When Galena School Nurse Julie Hagler requested a $4,000 Skaggs Legacy Endowment grant to purchase heart rate monitors in February 2020, she wanted to give students a tool to help self-regulate behavior.
Hagler was awarded the grant but the COVID-19 pandemic had already hit, causing teachers across the nation to take on double duty.
“Teachers are so overwhelmed with teaching seated and virtual students that finding the time for them to be trained on the curriculum (for the heart rate monitors) has been a challenge,” Hagler said.
In the meantime, Hagler has found another way to get familiar with the monitors and put them to use.
Galena’s track and cross country teams have been using the IHT Spirit Monitor System this spring. The heart rate monitors and software helps students track their progress, see when they can push themselves harder and even improve breathing techniques.
“I was able to take it to my doctor to figure out how I could make my breathing better,” said runner Maci Doak, a sophomore at Galena High School. “It helps me with my endurance and my speed and I can get more air in so I don’t tire so easily.”
“As a team, we’ve had some really good discussions about our heart rate and where it is at,” said track and cross country coach Shawna Sartin, who also is Galena’s director of special services.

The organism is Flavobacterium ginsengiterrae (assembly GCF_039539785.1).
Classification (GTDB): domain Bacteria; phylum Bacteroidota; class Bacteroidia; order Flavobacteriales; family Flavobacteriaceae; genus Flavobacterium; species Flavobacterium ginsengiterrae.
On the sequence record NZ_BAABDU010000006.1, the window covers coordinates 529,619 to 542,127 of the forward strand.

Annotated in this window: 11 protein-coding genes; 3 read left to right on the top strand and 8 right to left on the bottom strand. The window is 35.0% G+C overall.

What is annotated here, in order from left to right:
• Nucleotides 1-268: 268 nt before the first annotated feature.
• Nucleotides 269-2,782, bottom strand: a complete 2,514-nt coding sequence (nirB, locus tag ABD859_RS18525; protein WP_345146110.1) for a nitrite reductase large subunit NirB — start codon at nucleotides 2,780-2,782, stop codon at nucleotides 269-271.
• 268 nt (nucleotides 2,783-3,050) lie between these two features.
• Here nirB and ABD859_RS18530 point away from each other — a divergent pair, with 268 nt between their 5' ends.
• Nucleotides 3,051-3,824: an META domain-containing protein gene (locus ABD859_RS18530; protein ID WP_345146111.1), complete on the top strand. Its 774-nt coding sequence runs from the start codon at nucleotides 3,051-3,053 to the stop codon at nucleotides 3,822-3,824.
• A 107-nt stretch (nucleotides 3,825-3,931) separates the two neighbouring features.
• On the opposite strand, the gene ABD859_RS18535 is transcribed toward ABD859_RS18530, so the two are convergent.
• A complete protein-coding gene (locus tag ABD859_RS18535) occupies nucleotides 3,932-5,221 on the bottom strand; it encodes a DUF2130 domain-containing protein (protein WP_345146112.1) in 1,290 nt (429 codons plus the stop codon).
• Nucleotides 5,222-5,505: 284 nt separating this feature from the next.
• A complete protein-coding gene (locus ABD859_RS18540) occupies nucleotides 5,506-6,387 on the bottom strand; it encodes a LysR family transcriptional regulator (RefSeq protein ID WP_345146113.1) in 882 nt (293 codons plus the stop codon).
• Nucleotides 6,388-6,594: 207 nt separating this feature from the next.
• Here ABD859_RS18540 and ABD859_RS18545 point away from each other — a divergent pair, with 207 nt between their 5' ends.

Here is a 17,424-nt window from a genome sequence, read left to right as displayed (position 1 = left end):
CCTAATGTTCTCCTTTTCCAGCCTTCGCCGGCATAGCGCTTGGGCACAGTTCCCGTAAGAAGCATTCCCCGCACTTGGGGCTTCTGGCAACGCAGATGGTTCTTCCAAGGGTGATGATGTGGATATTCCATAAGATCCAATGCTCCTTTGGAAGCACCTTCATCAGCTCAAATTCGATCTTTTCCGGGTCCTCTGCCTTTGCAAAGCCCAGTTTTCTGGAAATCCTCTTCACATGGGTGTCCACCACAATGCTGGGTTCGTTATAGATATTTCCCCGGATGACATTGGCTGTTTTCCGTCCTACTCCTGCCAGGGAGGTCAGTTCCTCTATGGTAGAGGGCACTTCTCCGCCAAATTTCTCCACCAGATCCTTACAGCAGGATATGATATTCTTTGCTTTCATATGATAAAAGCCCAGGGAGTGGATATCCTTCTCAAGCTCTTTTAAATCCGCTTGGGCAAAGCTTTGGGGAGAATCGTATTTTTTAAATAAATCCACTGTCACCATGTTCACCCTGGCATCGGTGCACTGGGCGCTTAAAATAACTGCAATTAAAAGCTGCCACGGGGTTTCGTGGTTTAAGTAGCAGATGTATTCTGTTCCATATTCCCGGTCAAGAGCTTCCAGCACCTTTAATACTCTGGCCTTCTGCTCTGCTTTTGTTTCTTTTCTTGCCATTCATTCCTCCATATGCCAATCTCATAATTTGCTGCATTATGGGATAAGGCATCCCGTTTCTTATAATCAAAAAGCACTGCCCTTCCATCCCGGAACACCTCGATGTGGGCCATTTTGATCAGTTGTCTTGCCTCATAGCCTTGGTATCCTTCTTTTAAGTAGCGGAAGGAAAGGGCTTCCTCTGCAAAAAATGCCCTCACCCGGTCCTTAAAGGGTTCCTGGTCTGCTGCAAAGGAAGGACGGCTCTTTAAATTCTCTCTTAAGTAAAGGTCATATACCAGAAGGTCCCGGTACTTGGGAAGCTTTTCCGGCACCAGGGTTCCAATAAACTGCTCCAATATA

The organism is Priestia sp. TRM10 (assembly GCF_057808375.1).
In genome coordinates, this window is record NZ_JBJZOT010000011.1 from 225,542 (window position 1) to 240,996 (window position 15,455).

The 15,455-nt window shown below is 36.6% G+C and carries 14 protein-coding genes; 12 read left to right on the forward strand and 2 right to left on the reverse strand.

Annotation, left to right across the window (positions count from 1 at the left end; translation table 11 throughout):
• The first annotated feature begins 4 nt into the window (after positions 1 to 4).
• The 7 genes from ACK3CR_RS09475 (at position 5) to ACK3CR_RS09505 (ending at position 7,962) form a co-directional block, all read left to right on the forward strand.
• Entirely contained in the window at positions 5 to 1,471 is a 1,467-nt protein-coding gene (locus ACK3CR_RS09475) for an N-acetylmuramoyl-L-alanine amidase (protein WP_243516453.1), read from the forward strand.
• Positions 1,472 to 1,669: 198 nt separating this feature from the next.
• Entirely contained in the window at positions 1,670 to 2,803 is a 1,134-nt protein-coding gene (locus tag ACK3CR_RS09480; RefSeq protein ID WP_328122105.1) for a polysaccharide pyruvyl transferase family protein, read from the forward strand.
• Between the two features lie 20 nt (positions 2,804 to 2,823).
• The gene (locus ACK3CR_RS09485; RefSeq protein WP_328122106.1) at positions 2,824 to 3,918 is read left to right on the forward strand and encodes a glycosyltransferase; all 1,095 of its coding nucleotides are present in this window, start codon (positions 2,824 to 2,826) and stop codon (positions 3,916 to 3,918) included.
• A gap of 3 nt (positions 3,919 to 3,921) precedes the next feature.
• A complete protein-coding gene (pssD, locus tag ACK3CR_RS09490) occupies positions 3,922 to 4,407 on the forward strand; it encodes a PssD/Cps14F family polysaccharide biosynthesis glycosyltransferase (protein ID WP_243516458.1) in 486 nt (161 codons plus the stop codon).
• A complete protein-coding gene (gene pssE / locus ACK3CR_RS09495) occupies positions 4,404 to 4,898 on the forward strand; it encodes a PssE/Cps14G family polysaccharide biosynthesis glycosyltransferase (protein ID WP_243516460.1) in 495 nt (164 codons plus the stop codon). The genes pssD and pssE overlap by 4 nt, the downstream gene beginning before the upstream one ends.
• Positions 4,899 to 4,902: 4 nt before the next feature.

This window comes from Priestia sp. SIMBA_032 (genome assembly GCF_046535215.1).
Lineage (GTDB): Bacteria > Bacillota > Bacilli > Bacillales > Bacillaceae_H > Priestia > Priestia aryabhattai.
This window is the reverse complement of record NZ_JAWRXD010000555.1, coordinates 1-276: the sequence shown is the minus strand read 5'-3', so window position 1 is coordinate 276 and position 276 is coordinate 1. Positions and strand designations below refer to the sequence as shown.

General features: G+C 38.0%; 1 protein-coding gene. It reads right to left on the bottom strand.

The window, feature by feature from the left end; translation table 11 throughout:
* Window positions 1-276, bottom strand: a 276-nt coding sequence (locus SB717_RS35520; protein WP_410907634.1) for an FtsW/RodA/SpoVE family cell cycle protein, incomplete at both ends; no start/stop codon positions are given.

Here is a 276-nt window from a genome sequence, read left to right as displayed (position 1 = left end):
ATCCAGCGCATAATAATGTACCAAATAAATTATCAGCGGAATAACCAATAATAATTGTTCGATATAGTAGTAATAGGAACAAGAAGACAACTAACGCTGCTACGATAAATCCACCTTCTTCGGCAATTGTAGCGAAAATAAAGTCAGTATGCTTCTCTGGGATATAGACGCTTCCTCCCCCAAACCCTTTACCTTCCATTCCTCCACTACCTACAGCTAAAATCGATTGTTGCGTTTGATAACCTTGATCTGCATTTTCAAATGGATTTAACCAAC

Sartin said trialing the devices on older students has been great, but she is excited to see the monitors put into use in the regular classroom.
“Students identified by their teacher will participate in a series of introductory meetings to learn about the heart rate monitors and then be taught techniques to control emotions when they see their heart rate is elevated,” explained Hagler. “Students are very tech savvy and the monitors give an alert screen in green, yellow or red to indicate heart rate.”
The devices will help students recognize how their body feels when they are under stress. When they see they are under stress, they’ll be equipped to know techniques to self-regulate their emotions before their emotions get out of control, disrupting their learning and potentially the entire classroom.
“Students will start to be able to know what it feels like when their heart rate goes up and then know what they can do to control those emotions,” Sartin said.
At the end of each day, students will return the devices to a docking station. Data from the day is then uploaded and a report is sent to both the teacher and parents.
The report will help parents and teachers start to see patterns and recognize potential triggers.
“We want to give students the tools they need to help self-regulate behavior without having to be removed from the classroom,” Hagler said. “Keeping students in the classroom, learning and teaching them these self-regulation techniques will benefit them not just now, but throughout their lifetime.”
Hagler said they plan to begin using the heart rate monitors in the regular classroom during the upcoming summer school session.